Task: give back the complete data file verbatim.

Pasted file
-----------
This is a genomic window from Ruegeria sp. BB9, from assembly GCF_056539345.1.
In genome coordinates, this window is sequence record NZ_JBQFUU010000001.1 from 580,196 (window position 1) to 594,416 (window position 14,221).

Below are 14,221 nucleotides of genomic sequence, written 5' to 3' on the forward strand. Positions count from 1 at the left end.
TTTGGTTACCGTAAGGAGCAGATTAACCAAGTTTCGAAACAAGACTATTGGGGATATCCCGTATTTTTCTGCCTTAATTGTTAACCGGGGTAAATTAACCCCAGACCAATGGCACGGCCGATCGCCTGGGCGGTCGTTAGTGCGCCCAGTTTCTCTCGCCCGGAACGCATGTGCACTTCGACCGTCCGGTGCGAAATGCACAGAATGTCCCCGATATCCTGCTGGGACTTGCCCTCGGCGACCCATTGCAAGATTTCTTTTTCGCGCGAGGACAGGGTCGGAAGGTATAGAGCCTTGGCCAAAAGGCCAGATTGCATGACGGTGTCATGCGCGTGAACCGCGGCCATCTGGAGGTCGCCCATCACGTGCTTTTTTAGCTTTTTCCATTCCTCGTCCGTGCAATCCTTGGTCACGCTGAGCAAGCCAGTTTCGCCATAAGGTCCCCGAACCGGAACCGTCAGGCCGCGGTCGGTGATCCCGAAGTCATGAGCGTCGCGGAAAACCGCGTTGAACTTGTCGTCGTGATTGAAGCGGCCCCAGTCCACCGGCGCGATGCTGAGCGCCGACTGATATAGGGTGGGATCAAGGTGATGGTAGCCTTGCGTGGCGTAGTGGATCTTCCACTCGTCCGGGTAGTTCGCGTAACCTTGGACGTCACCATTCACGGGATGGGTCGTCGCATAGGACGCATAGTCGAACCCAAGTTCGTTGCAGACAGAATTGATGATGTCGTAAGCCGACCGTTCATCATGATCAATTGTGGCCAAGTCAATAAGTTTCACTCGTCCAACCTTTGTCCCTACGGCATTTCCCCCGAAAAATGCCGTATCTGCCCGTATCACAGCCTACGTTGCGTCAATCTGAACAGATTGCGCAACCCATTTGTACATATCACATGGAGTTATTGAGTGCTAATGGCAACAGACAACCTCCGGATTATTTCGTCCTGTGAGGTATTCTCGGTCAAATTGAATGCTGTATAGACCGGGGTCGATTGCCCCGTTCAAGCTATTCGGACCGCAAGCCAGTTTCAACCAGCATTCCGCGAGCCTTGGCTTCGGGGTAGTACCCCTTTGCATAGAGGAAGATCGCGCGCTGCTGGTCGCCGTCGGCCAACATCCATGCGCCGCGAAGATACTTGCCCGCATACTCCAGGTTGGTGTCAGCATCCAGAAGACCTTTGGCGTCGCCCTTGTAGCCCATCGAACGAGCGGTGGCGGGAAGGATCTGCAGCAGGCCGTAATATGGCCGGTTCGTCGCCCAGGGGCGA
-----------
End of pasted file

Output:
This is a genomic window from Ruegeria sp. BB9, from assembly GCF_056539345.1.
In genome coordinates, this window is sequence record NZ_JBQFUU010000001.1 from 580,196 (window position 1) to 594,416 (window position 14,221).

Below are 14,221 nucleotides of genomic sequence, written 5' to 3' on the forward strand. Positions count from 1 at the left end.
TTTGGTTACCGTAAGGAGCAGATTAACCAAGTTTCGAAACAAGACTATTGGGGATATCCCGTATTTTTCTGCCTTAATTGTTAACCGGGGTAAATTAACCCCAGACCAATGGCACGGCCGATCGCCTGGGCGGTCGTTAGTGCGCCCAGTTTCTCTCGCCCGGAACGCATGTGCACTTCGACCGTCCGGTGCGAAATGCACAGAATGTCCCCGATATCCTGCTGGGACTTGCCCTCGGCGACCCATTGCAAGATTTCTTTTTCGCGCGAGGACAGGGTCGGAAGGTATAGAGCCTTGGCCAAAAGGCCAGATTGCATGACGGTGTCATGCGCGTGAACCGCGGCCATCTGGAGGTCGCCCATCACGTGCTTTTTTAGCTTTTTCCATTCCTCGTCCGTGCAATCCTTGGTCACGCTGAGCAAGCCAGTTTCGCCATAAGGTCCCCGAACCGGAACCGTCAGGCCGCGGTCGGTGATCCCGAAGTCATGAGCGTCGCGGAAAACCGCGTTGAACTTGTCGTCGTGATTGAAGCGGCCCCAGTCCACCGGCGCGATGCTGAGCGCCGACTGATATAGGGTGGGATCAAGGTGATGGTAGCCTTGCGTGGCGTAGTGGATCTTCCACTCGTCCGGGTAGTTCGCGTAACCTTGGACGTCACCATTCACGGGATGGGTCGTCGCATAGGACGCATAGTCGAACCCAAGTTCGTTGCAGACAGAATTGATGATGTCGTAAGCCGACCGTTCATCATGATCAATTGTGGCCAAGTCAATAAGTTTCACTCGTCCAACCTTTGTCCCTACGGCATTTCCCCCGAAAAATGCCGTATCTGCCCGTATCACAGCCTACGTTGCGTCAATCTGAACAGATTGCGCAACCCATTTGTACATATCACATGGAGTTATTGAGTGCTAATGGCAACAGACAACCTCCGGATTATTTCGTCCTGTGAGGTATTCTCGGTCAAATTGAATGCTGTATAGACCGGGGTCGATTGCCCCGTTCAAGCTATTCGGACCGCAAGCCAGTTTCAACCAGCATTCCGCGAGCCTTGGCTTCGGGGTAGTACCCCTTTGCATAGAGGAAGATCGCGCGCTGCTGGTCGCCGTCGGCCAACATCCATGCGCCGCGAAGATACTTGCCCGCATACTCCAGGTTGGTGTCAGCATCCAGAAGACCTTTGGCGTCGCCCTTGTAGCCCATCGAACGAGCGGTGGCGGGAAGGATCTGCAGCAGGCCGTAATATGGCCGGTTCGTCGCCCAGGGGCGA